US farmers fear the return of the Dust Bowl  

Posted by Big Gav in ,

The UK Daily Telegraph has an article on fears the Ogallala Aquifer in the US midwest is drying up - US farmers fear the return of the Dust Bowl.

There is not much to be happy about these days in Happy, Texas. Main Street is shuttered but for the Happy National Bank, slowly but inexorably disappearing into a High Plains wind that turns all to dust. The old Picture House, the cinema, has closed. Tumbleweed rolls into the still corners behind the grain elevators, soaring prairie cathedrals that spoke of prosperity before they were abandoned for lack of business.

Happy's problem is that it has run out of water for its farms. Its population, dropping 10 per cent a year, is down to 595. The name, which brings a smile for miles around and plays in faded paint on the fronts of every shuttered business – Happy Grain Inc, Happy Game Room – has become irony tinged with bitterness. It goes back to the cowboy days of the 19th century. A cattle drive north through the Texas Panhandle to the rail heads beyond had been running out of water, steers dying on the hoof, when its cowboys stumbled on a watering hole. They named the spot Happy Draw, for the water. Now Happy is the harbinger of a potential Dust Bowl unseen in America since the Great Depression.

'It was a booming town when I grew up,' Judy Shipman, who manages the bank, says. 'We had three restaurants, a grocery, a plumber, an electrician, a building contractor, a doctor. We had so much fun, growing up.' Like all the townsfolk, she knows why the fun has gone. 'It's the decline in the water level,' she says. 'In the 1950s a lot of wells were drilled, and the water went down. Now you can't farm the land.'

Those wells were drilled into a geological phenomenon called the Ogallala Aquifer. It is an underground lake of pristine water formed between two and six million years ago, in the Pliocene age, when the tectonic shifts that pushed the Rocky Mountains skywards were still active. The water was trapped below the new surface crust that would become the semi-arid soil of the Plains, dry and dusty. It stretches all the way down the eastern slope of the Rockies from the badlands of South Dakota to the Texas Panhandle. It does not replenish.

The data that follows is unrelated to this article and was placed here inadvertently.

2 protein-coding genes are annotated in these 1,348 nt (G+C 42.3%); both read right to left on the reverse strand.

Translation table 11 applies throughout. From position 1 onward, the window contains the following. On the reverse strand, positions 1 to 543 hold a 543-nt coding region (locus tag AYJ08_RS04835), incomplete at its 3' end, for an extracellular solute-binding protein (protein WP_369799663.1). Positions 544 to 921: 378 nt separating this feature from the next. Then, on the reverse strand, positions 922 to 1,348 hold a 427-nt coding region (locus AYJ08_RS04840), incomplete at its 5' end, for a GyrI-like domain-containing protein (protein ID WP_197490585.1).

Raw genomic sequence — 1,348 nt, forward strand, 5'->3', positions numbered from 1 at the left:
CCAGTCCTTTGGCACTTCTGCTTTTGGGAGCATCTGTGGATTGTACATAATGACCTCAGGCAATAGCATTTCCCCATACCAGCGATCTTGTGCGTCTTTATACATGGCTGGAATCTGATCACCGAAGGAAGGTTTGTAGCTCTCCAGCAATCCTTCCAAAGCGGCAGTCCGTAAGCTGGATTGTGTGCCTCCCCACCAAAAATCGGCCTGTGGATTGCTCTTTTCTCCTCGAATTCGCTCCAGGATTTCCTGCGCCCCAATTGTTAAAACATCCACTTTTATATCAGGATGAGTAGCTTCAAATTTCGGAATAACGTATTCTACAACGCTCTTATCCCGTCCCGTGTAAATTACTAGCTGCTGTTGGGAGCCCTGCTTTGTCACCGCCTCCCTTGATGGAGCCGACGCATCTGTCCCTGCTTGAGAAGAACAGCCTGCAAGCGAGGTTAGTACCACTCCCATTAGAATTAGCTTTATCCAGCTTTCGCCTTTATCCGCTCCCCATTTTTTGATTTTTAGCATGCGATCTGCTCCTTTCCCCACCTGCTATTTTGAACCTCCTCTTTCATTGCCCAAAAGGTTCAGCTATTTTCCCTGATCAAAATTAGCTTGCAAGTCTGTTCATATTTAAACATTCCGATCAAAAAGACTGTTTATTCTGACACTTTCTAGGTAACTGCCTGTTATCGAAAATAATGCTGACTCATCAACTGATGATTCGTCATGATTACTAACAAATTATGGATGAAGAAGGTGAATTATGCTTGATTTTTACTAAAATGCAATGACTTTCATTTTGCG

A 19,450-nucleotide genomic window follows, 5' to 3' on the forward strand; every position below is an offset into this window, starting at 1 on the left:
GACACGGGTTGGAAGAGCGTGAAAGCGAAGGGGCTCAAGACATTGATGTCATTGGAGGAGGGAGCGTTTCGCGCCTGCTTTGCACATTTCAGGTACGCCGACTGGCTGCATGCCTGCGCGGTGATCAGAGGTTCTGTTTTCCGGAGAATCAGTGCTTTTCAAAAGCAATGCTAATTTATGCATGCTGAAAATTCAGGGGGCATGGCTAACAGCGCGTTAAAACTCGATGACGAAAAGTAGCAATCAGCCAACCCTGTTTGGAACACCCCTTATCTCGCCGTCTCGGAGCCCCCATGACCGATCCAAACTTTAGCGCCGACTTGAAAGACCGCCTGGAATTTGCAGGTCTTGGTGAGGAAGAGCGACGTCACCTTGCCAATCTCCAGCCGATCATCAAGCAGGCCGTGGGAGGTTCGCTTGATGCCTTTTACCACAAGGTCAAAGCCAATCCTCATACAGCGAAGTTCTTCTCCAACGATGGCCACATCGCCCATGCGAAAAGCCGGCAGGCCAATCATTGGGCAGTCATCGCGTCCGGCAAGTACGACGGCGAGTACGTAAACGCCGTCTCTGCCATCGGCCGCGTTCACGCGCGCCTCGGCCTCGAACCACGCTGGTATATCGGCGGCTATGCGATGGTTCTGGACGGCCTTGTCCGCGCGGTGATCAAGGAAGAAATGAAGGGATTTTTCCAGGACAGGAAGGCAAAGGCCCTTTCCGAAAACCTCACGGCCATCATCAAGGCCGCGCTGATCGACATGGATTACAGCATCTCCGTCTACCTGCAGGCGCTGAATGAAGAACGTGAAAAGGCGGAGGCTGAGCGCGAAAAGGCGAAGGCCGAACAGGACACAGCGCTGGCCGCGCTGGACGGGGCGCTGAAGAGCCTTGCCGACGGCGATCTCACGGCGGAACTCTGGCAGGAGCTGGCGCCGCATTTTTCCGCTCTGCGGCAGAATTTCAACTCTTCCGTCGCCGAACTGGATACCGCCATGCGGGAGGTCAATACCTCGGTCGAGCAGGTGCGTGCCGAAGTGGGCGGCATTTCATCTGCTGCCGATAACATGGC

Happy is the canary in the coalmine because the Ogallala is deepest in the north, as much as 300ft in the more fertile country of Nebraska and Kansas. In the south, through the panhandle and over the border to New Mexico, it is 50-100ft. And around Happy, 75 miles south of Amarillo, it is now 0-50ft. The farms have been handed over to the government's Conservation Reserve Programme (CRP) to lie fallow in exchange for grants: farmers' welfare, although they hate to think of it like that. ...

But it was only in the 1940s, after the Dust Bowl (the result of a severe drought and excessive farming in the early 1930s), that the US Geological Survey worked out that the watering holes were clues to the Ogallala, now believed to be the world's largest body of fresh water. They were about to repeat the dreams of man from the days of Ancient Egypt and Judea to turn the desert green, only without the Nile or Jordan. With new technology the wells could reach the deepest water, and from the early 1950s the boom was on. Some of the descendants of Dust Bowl survivors became millionaire landowners.

'Since then,' says David Brauer of the US Agriculture Department agency, the Ogallala Research Service, 'we have drained enough water to half-fill Lake Erie of the Great Lakes.' Billions upon billions of gallons – or, as they prefer to measure it, acre-feet of water, each one equivalent to a football field flooded a foot deep – have been pumped. 'The problem,' he goes on, 'is that in a brief half-century we have drawn the Ogallala level down from an average of 240ft to about 80.'

Brauer's agency was set up in direct response to the Dust Bowl, with the brief of finding ways to make sure that the devastation never happens again. If it does, the impact on the world's food supply will be far greater. The irrigated Plains grow 20 per cent of American grain and corn (maize), and America's 'industrial' agriculture dominates international markets. A collapse of those markets would lead to starvation in Africa and anywhere else where a meal depends on cheap American exports. 'The Ogallala supply is going to run out and the Plains will become uneconomical to farm,' Brauer says. 'That is beyond reasonable argument. Our goal now is to engineer a soft landing. That's all we can do.'

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